plausible claim for relief.” Iqbal, 556 U.S.
at 679. Although a “plaintiff need not plead the
evidentiary standard for proving” her claim, she may no
longer rely on the mere possibility that she could later
establish her claim. McCleary-Evans v. Maryland
Department of Transportation, State Highway
Administration, 780 F.3d 582, 584 (4th Cir. 2015)
(emphasis omitted) (discussing Swierkiewicz v. Sorema
N.A., 534 U.S. 506 (2002) in light of Twombly
and Iqbal). Under the plausibility standard, a
complaint must contain “more than labels and
conclusions” or a “formulaic recitation of the
elements of a cause of action.” Twombly, 550
U.S. at 555. While the plausibility requirement does not
impose a “probability requirement, ” id.
at 556, “[a] claim has facial plausibility when the
plaintiff pleads factual content that allows the court to
draw the reasonable inference that the defendant is liable
for the misconduct alleged.” Iqbal, 556 U.S.
at 678; see also Robertson v. Sea Pines Real Estate
Cos., 679 F.3d 278, 291 (4th Cir. 2012) (“A
complaint need not make a case against a defendant or
forecast evidence sufficient to prove an
element of the claim. It need only allege facts
sufficient to state elements of the claim.”
(emphasis in original) (internal quotation marks and citation
omitted)). In making this assessment, a court must
“draw on its judicial experience and common
sense” to determine whether the pleader has stated a
plausible claim for relief. Iqbal, 556 U.S. at 679.
“At bottom, a plaintiff must nudge [its] claims across
the line from conceivable to plausible to resist
dismissal.” Wag More Dogs, LLC, 680 F.3d at
365 (internal quotation marks omitted).
Motion for Class Certification.
obtain class certification, the Plaintiffs must meet all four
requirements of Federal Rule of Civil Procedure 23(a), and at
least one of the requirements of Rule 23(b). Gunnells v.
Healthplan Servs., Inc., 348 F.3d 417, 423 (4th Cir.
2003). These requirements are referred to as numerosity,
commonality, typicality, and adequacy of representation.
Fed.R.Civ.P. 23(a). With respect to Rule 23(b), Plaintiffs
seek certification of the putative class under Rule 23(b)(3),
which requires a finding that common questions
“predominate over any questions affecting only
individual members, and that a class action is superior to
other available methods for fairly and efficiently
adjudicating the controversy.” Fed.R.Civ.P. 23(b)(3).
The plaintiff must establish that the class certification
requirements have been met by a preponderance of the
evidence. Brown v. Nucor Corp., 785 F.3d 895, 931-32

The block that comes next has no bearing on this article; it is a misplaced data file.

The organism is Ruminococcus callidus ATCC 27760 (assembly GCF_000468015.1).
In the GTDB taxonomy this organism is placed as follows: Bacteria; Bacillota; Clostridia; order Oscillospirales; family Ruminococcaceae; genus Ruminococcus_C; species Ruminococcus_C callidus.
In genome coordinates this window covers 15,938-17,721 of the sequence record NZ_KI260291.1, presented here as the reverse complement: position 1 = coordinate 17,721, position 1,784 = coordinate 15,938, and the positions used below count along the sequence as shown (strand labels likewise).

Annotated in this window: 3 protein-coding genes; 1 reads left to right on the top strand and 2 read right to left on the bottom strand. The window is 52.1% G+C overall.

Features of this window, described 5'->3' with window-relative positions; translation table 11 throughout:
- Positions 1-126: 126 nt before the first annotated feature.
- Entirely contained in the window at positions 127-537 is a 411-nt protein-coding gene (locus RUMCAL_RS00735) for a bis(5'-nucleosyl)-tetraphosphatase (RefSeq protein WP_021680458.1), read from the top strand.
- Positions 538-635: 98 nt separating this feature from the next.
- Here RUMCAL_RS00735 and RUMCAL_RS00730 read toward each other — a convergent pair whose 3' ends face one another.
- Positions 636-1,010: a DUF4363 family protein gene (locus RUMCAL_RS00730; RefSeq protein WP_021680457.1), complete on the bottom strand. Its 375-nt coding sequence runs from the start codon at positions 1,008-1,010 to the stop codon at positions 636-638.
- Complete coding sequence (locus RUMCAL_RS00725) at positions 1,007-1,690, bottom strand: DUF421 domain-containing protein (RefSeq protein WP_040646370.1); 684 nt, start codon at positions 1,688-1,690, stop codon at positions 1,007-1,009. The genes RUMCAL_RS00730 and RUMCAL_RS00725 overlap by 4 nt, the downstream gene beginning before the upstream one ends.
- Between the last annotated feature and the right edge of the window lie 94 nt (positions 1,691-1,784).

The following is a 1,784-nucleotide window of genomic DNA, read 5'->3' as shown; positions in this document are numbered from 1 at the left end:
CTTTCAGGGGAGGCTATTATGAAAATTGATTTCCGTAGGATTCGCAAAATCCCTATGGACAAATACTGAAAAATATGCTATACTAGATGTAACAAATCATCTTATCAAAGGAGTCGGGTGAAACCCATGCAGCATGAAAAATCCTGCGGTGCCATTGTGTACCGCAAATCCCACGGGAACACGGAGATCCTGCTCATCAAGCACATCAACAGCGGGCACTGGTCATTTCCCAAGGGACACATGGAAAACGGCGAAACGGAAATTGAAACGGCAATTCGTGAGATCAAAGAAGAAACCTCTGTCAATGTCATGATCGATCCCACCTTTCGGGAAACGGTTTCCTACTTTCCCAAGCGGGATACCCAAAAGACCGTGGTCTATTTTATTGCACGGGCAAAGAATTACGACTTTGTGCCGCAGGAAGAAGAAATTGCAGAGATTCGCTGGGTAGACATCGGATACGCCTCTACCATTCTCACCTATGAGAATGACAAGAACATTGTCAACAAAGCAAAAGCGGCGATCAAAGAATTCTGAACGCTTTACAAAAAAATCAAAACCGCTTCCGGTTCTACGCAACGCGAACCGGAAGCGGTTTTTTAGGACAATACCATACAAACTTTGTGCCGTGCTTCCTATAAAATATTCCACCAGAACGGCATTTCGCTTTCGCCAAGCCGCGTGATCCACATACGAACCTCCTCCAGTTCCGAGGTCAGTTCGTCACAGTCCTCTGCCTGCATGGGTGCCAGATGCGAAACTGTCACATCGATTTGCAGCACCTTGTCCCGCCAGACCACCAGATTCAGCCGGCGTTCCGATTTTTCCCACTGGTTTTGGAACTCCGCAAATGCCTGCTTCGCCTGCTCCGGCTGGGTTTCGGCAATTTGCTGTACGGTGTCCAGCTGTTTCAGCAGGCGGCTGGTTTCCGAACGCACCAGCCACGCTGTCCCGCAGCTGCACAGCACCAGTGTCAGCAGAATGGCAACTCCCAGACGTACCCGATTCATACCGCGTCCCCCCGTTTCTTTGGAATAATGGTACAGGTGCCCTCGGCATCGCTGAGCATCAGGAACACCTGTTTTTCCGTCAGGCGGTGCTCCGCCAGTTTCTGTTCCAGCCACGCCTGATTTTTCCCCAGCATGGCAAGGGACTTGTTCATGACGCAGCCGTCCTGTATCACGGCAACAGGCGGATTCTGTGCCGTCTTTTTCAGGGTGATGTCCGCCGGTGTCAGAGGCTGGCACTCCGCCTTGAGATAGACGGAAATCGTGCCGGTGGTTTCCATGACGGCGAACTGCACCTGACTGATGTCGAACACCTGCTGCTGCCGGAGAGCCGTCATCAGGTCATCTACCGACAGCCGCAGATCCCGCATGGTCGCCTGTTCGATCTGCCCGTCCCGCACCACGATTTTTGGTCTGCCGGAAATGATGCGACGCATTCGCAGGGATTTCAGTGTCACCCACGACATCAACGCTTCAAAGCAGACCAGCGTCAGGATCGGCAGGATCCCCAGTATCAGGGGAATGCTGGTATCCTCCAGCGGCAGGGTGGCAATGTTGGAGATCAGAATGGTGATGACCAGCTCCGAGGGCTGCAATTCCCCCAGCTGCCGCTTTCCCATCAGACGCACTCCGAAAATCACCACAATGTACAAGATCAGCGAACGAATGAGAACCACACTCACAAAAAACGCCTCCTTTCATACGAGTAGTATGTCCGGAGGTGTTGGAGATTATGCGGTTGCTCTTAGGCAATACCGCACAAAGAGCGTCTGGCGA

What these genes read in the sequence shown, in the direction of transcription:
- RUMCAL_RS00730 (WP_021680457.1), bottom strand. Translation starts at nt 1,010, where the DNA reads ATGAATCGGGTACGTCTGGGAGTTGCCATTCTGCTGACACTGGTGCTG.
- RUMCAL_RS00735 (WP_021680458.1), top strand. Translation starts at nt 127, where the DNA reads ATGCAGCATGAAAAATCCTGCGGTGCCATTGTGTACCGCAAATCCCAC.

(4th Cir. 2015).
class action is an exception to the usual rule that
litigation is conducted by and on behalf of the individual
named parties only.” Wal-Mart Stores, Inc. v.
Dukes, 564 U.S. 338, 348, 131 S.Ct. 2541, 2550 (2011)
(internal quotation marks and citation omitted). “Rule
23 does not set forth a mere pleading standard. A party
seeking class certification must affirmatively demonstrate
his compliance with the Rule-that is, he must be prepared to
prove that there are in fact sufficiently numerous
parties, common issues of law or fact, etc.”
Id. at 351. In ruling on a class certification
motion, a court must take a close look at the facts relevant
to the certification question, even if those facts
“tend to overlap with the merits of the underlying
case.” Thorn v. Jefferson-Pilot Life Ins. Co.,
445 F.3d 311, 319 (4th Cir. 2006); accord
Gariety v. Grant Thornton, LLP, 368 F.3d 356, 366
(4th Cir. 2004) (“[W]hile an evaluation of the merits .
. . is not part of a Rule 23 analysis, the factors spelled
out in Rule 23 must be addressed through findings, even if
they overlap with issues on the merits.”).
Supreme Court recently noted that “‘sometimes it
may be necessary for the court to probe behind the pleadings
before coming to rest on the certification question,' and
that certification is proper only if ‘the trial court
is satisfied, after a rigorous analysis, that the
prerequisites of Rule 23(a) have been satisfied.'”
Wal-Mart, 564 U.S. at 350-51 (quoting Gen. Tel.
Co. of the Sw. v. Falcon, 457 U.S. 147, 160 (1982));
see also Coopers & Lybrand v. Livesay, 437 U.S.
463, 469 (1978) (“[T]he class determination generally
involves considerations that are ‘enmeshed in the
factual and legal issues comprising the plaintiff's cause
of action.'”) (quoting Mercantile Nat. Bank v.
Langdeau, 371 U.S. 555, 558 (1963)).
Motion for Summary Judgment.
of the Federal Rules of Civil Procedure provides that a court
“shall grant summary judgment if the movant shows that
there is no genuine dispute as to any material fact and the
movant is entitled to judgment as a matter of law.”
Fed.R.Civ.P. 56(c). A material fact is one that “might
affect the outcome of the suit under the governing
law.” Libertarian Party of Va. v. Judd, 718
F.3d 308, 313 (4th Cir. 2013) (quoting Anderson v.
Liberty Lobby, Inc., 477 U.S. 242, 248 (1986). Thus,
summary judgment is proper “only when no
‘reasonable jury could return a verdict for the
nonmoving party.'” Monon Corp. v. Stoughton
Trailers, Inc., 239 F.3d 1253, 1257 (Fed. Cir. 2001)
(quoting Anderson, 477 U.S. at 255)). When
considering a motion for summary judgment, ...